Parenting and Yelling

How can I control my yelling?

Question

I grew up in a home where my mother yelled and screamed about everything. I swore I’d never do that to my kids, but sometimes in the chaos of life with a 7-year-old son (who’s recently picked up a sarcastic streak) and a 5-year-old daughter (who likes to play loudly), I just lose it. This is not who I want to be. Any ideas for getting it under control?

Answer

We can’t count the number of parents who swore (figuratively speaking) that they’d parent differently than their mom and dad only to discover that, in times of pressure, stress and weariness, they look and sound a whole lot more like their parents than they ever thought they would.

One of the great challenges of parenting, and in every relationship, is to allow God to teach us how to respond and not just react. When we react, we are allowing the situation and/or the person to control us. When we react, we are more likely to say things we will regret and do things we will need to ask forgiveness for. Reactors open their mouths and then as the words come flying out, wish they’d taken a few minutes to think about it.

A simple first step would be to focus on how you want to be. What does it look like when you get it right? Is your tone of voice different? What’s different about the times when you are able to respond rather than react? Have you had more rest or exercise? Were you under less stress and pressure? Have you spent more time reading the word or in prayer?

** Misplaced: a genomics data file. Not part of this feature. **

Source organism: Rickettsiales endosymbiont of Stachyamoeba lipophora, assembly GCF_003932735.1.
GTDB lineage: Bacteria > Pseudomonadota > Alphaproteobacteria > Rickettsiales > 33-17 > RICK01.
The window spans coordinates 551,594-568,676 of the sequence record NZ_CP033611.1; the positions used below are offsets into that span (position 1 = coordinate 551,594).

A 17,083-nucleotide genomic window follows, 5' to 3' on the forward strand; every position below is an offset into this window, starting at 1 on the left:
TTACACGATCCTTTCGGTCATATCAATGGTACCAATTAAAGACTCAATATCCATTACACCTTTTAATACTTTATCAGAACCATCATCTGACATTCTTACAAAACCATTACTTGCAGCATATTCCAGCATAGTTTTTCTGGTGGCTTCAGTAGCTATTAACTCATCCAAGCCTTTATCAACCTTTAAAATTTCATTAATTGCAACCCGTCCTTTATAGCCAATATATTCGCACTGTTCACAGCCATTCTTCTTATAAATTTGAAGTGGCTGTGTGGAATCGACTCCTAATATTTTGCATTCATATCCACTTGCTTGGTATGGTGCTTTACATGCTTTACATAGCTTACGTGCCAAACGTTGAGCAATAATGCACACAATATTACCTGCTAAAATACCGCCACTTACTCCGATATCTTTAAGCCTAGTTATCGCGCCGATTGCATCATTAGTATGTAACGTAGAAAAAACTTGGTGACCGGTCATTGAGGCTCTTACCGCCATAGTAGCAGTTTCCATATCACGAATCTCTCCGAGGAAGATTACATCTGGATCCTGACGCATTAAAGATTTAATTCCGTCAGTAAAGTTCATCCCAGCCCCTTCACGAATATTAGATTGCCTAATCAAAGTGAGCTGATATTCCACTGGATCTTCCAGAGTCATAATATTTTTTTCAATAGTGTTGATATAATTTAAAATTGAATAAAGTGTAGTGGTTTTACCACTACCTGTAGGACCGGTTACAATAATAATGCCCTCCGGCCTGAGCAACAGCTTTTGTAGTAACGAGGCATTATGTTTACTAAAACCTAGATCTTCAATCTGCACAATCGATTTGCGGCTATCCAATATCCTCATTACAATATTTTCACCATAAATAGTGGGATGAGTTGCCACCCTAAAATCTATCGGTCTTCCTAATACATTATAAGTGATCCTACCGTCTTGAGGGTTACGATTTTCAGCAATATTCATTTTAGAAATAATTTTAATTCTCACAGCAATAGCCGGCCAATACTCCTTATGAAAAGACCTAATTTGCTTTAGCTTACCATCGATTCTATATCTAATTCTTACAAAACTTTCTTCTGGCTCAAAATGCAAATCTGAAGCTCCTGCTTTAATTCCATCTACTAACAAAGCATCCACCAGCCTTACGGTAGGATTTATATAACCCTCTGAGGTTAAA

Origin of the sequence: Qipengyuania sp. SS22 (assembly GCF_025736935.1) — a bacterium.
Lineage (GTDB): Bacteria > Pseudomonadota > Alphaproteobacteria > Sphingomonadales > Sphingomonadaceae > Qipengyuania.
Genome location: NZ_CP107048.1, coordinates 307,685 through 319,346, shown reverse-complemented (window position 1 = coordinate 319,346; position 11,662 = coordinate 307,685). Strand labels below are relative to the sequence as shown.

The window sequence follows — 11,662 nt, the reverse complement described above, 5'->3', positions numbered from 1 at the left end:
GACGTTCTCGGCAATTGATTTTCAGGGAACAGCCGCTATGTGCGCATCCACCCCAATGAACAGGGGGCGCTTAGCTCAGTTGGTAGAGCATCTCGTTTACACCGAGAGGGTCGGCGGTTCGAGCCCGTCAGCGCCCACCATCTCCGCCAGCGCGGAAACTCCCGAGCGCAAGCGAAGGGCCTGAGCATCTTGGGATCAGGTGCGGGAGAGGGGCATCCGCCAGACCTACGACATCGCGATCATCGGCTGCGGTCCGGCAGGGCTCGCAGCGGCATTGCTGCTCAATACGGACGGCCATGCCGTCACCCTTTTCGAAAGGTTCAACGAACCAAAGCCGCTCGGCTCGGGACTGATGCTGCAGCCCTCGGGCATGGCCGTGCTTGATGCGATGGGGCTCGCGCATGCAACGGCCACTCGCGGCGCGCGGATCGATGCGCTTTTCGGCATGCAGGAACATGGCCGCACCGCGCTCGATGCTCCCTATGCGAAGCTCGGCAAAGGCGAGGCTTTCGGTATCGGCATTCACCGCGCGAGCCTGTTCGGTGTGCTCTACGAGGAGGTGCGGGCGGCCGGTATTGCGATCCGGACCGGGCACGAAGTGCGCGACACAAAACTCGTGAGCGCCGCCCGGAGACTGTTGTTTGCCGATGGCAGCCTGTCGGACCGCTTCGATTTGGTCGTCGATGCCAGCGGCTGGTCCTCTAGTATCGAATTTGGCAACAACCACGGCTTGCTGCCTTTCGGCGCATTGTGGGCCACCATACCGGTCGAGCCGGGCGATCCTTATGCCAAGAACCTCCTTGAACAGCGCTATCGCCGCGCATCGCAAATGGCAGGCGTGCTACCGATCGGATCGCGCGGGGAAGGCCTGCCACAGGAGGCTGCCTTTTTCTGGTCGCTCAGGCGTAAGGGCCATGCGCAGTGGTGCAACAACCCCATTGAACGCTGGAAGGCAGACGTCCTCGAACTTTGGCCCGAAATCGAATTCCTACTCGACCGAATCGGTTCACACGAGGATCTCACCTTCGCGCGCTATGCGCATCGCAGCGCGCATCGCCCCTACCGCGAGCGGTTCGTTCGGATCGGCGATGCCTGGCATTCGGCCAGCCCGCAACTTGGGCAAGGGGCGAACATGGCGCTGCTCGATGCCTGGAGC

The next step is to identify the times when you are most vulnerable to responding in unhealthy ways. When do you get it wrong? When our boys were young, I  realized that when I was under stress and pressure at work, I was more vulnerable to reacting than responding. Is it a certain time of the day or certain days of the week? If you are aware of certain times when you are more vulnerable, then you can prepare your heart for those chaotic times.

Responders have learned how to listen to their emotions. When they feel the emotions churning, they have taught themselves to stop, acknowledge what they are feeling, thank God that with His help they are free to respond and not just react, ask for His strength and guidance in the moment, and then say something that is more likely to build bridges than build walls.

When it comes to the sarcasm, whatever you do, don’t react to the sarcasm with more sarcasm. That’s like pouring gas on a fire. When your son is sarcastic you might tell him that there are kinder ways to say what he has to say and let him know he has your permission to go to his room and stay there until he can think of a better way to express himself. If what he has said has wounded someone, then he needs to be taught how to apologize and ask forgiveness for what he has said.

As you are better able to understand and manage your own emotions, you will probably find your kids doing a better job handling their emotions. Norm Wright and I  have written a book, A Woman’s Forbidden Emotion, which will give you many more specific ideas as well as some bible references you’ll want to read and apply in your home. Be encouraged. Many parents have been down this road before you, and with God’s help, they’ve been able to turn it into a growth opportunity. So can you!

Google™ Translate: